Aerial image from Nasa of the Eyjafjallaj´┐Żkull eruption in 2010

Volcanic ash detector fitted to long-haul jet

A prototype volcanic ash detector that has been fitted to a British Airways 747 aircraft could help prevent future air travel disruption.

The ZEUS device developed by the Met Office and the Natural Environment Research Council (NERC) is capable of detecting tiny amounts of ash in the atmosphere by distinguishing between the level of electrostatic charge on the aircraft when flying in normal conditions and when volcanic ash is present.

The device has been fitted on a British Airways 747 and data has already been successfully downloaded from its first flight to Johannesburg. The jet will continue to fly on long-haul routes around the world for a year, collecting data for analysis.

The eruption of Icelandic volcano Eyjafjallajökull in 2010 grounded over 100,000 international flights, and cost airlines more than £2bn, but the scientists behind the new detector hope the data it gathers could help prevent a repeat by improving ash forecasting and also helping airlines plan their flight and engineering operations better.

Ian Lisk, Met Office head of natural hazards, said: "While further development is still required, we are delighted with progress with this prototype volcanic ash sensor to date and the findings we have so far received from the tests are very promising."

It is hoped that by correlating information from ZEUS flight data – including weather conditions, speed, altitude and location – scientists will be able to build better a picture of volcanic ash distribution.

Aircraft engineers could also use this data to schedule post-flight inspections of engines and aircraft systems that may have been affected by volcanic ash.

An early prototype of Zeus has been flying on the NERC/Met Office dedicated research aircraft and a Flybe Dash-8 Q400 passenger aircraft since 2012, gathering background data from around Europe.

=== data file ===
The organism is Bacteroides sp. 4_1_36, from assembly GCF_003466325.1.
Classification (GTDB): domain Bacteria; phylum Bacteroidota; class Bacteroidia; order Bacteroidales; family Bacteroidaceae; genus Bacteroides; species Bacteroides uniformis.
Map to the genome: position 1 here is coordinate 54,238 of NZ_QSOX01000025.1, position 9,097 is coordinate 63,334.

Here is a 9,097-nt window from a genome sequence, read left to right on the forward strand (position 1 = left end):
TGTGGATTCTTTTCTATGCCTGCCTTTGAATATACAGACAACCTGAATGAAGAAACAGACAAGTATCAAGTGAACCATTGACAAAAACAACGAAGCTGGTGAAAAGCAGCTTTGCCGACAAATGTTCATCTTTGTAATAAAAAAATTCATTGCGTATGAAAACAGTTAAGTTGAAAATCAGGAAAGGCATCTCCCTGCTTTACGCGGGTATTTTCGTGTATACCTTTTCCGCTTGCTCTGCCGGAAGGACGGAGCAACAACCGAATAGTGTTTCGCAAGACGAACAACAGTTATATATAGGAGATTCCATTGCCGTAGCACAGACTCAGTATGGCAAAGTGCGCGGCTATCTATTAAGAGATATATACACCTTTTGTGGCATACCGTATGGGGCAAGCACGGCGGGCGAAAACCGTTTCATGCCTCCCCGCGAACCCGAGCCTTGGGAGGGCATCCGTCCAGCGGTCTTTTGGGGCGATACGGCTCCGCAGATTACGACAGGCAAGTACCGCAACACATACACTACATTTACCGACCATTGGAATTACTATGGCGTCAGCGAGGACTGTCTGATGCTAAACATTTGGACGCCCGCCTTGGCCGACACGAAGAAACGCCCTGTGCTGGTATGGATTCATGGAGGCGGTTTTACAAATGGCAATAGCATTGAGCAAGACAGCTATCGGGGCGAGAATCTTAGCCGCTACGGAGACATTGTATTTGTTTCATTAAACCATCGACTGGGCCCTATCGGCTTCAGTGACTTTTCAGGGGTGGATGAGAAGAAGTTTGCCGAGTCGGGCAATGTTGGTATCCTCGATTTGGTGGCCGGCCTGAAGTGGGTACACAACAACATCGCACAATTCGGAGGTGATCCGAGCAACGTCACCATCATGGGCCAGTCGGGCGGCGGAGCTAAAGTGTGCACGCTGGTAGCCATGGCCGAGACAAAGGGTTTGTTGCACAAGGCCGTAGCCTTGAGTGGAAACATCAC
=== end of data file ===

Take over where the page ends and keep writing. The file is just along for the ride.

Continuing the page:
EasyJet announced in July that it would introduce on-board volcanic ash detectors that enable pilots to spot dangerous ash clouds 100km ahead of the aircraft.

Captain Dean Plumb from British Airways said: "We were very keen to be involved in this pioneering research. Aircraft regularly encounter small quantities of ash in flights around the world, perfectly safely, and pilots use expert forecasts to avoid more dense ash clouds.

“ZEUS has the potential to provide a clearer picture of ash distribution and could be used to inform decision-making processes in the event of future volcanic eruptions."

An international team of researchers lead by Queen's University Belfast recently published a study in the journal Geology containing the first evidence that ash clouds can travel across the Atlantic Ocean.

Academics have traced ash found in sites across Europe, including Sluggan Bog near Randalstown in County Antrim, to so-called White River Ash resulting from the eruption of the Alaskan volcano Mount Bona-Churchill in AD 847.

Chemical fingerprinting was used to match the White River Ash to tephra layers in Ireland, Norway, Germany and Greenland that for 20 years was believed to have come from Iceland – the source of most ash in Europe.

"If this was to happen again, which is not improbable, it would have massive implications for airspace. This is a very large area and is very busy with travel. There could be large-scale disruption," said Dr Sean Pyne-O'Donnell, one of the authors of the paper.

“The usefulness is the awareness that such a thing can happen. Airlines are always interested in risk management. This allows them to be better prepared for such eventualities."

Recent articles

Info Message

Our sites use cookies to support some functionality, and to collect anonymous user data.

Learn more about IET cookies and how to control them